Amazon is reportedly considering offering mobile connectivity to its customers alongside a US Prime subscription, according to a report from Bloomberg. It’s said to have held negotiations with existing US carriers, including Verizon, T-Mobile, Dish, and occasionally, AT&T about using their networks to offer mobile connectivity, which would then be available to Prime subscribers either as part of their existing subscription or for a nominal $10 a month fee.
In a statement, Amazon spokesperson Bradley Mattinger denied that the company is currently actively planning to add wireless connectivity to Prime. “We are always exploring adding even more benefits for Prime members, but don’t have plans to add wireless at this time,” Mattinger said. Bloomberg notes that the plans could take months to launch and may be scrapped entirely.
In comments first reported by CNET reporter Eli Blumenthal, Verizon and T-Mobile denied being in negotiations with Amazon, and T-Mobile said it was told by Amazon that the company has no plan to offer wireless service. Dish and AT&T initially declined to comment, but later in an email to The Verge, AT&T’s Jim Greer said “AT&T is not in discussions with Amazon to resell wireless services.”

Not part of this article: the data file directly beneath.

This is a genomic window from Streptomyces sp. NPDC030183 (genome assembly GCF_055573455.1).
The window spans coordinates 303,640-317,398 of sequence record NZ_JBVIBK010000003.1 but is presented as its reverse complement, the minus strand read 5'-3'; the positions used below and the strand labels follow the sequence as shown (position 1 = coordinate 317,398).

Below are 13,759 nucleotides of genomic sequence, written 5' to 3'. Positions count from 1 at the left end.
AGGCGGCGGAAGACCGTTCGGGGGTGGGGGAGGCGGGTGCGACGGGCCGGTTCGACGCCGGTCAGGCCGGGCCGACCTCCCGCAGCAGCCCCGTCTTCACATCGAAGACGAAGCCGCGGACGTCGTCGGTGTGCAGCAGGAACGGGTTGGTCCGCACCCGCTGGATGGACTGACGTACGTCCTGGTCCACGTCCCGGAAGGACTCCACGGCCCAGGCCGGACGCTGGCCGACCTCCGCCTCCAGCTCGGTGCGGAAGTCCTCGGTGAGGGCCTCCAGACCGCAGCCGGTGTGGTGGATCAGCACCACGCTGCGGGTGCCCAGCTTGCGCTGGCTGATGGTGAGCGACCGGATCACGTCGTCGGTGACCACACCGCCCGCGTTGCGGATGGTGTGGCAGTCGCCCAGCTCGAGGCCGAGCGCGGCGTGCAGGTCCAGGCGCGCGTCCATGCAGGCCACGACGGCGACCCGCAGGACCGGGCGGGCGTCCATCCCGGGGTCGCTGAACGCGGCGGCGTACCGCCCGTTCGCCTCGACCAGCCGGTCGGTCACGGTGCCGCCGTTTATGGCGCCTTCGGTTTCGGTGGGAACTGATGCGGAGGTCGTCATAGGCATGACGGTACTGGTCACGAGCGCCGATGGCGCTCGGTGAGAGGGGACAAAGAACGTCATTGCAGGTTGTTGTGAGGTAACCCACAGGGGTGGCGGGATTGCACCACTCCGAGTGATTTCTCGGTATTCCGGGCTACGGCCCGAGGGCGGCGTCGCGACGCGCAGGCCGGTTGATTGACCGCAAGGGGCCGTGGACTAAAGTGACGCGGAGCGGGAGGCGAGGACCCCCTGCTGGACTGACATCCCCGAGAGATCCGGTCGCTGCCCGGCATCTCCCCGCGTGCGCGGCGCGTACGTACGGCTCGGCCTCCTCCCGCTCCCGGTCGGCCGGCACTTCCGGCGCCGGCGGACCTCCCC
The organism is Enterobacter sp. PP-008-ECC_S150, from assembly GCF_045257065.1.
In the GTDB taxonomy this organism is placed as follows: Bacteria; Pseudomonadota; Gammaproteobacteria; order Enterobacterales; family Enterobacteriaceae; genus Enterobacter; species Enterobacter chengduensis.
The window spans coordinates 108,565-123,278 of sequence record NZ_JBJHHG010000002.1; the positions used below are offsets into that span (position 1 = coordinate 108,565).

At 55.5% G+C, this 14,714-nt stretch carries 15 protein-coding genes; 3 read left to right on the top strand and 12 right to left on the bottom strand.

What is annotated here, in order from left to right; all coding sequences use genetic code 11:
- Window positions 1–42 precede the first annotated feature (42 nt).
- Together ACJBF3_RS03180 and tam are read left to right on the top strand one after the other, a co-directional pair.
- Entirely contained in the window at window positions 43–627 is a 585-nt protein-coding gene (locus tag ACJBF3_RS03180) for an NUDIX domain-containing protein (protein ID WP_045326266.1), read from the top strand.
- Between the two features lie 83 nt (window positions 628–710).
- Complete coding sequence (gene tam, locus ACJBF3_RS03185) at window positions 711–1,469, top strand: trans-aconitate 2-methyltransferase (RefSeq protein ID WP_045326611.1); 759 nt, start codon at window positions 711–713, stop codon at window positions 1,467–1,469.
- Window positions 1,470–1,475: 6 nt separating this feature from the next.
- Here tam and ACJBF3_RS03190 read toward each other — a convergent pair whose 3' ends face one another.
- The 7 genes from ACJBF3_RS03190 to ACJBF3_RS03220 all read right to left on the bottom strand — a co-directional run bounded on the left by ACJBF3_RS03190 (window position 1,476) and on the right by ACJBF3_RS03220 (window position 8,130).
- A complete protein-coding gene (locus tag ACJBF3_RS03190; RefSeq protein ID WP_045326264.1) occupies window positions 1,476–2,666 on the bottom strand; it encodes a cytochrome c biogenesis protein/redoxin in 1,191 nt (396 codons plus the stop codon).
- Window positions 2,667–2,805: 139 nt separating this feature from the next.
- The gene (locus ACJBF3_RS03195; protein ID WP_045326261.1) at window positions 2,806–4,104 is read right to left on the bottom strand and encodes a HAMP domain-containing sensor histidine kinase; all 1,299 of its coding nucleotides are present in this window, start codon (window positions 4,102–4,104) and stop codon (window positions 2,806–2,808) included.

Amazon increased the price of Prime last year
News of the talks comes as Prime subscriber growth is believed to have slowed following last year’s price rise, which saw the cost of an annual Prime subscription increase from $119 to $139. In response to this, Amazon spokesperson Bradley Mattinger said in an email to The Verge that “Prime membership continues to grow year-over-year as the value members receive continues to increase,” without specifying if the growth is also increasing or decreasing.
Amazon is also facing increased competition from the likes of Walmart Plus, a $98 / year subscription service from the retailer that offers free grocery delivery on orders over $35. Walmart added a subscription to Paramount Plus to its subscription service last year, which competes with Amazon’s own Prime Video streaming service.
Although Amazon would be paying wireless carriers to use their networks under the plans, Bloomberg notes that partnering with the e-commerce giant could be a double-edged sword for them. If Amazon prices its wireless offering as cheaply as Bloomberg’s report suggests it will, it risks competing with carriers for their existing subscribers. Amazon has historically proven that it’s prepared to spend big for the sake of Prime subscriber growth.
Fellow tech giant Google already offers a wireless network of its own called Google Fi. Like Amazon’s rumored plans, Google Fi is what’s known as a mobile virtual network operator, or MVNO, and runs on T-Mobile’s network nationally as well as a network of Wi-Fi hotspots.
Amazon’s past foray into the phone market was one of the company’s most high-profile failures. In 2014, it released the $199 Fire Phone only to discount it to 99 cents a few months after launch and discontinue it a little over a year later. It’s also developing a satellite internet service known as Project Kuiper, which it hopes to start offering to customers by the end of 2024.
Update June 2nd, 2PM ET: Added comments from T-Mobile, Verizon, and Amazon.
Update June 2nd, 3:47M ET: Added AT&T comment.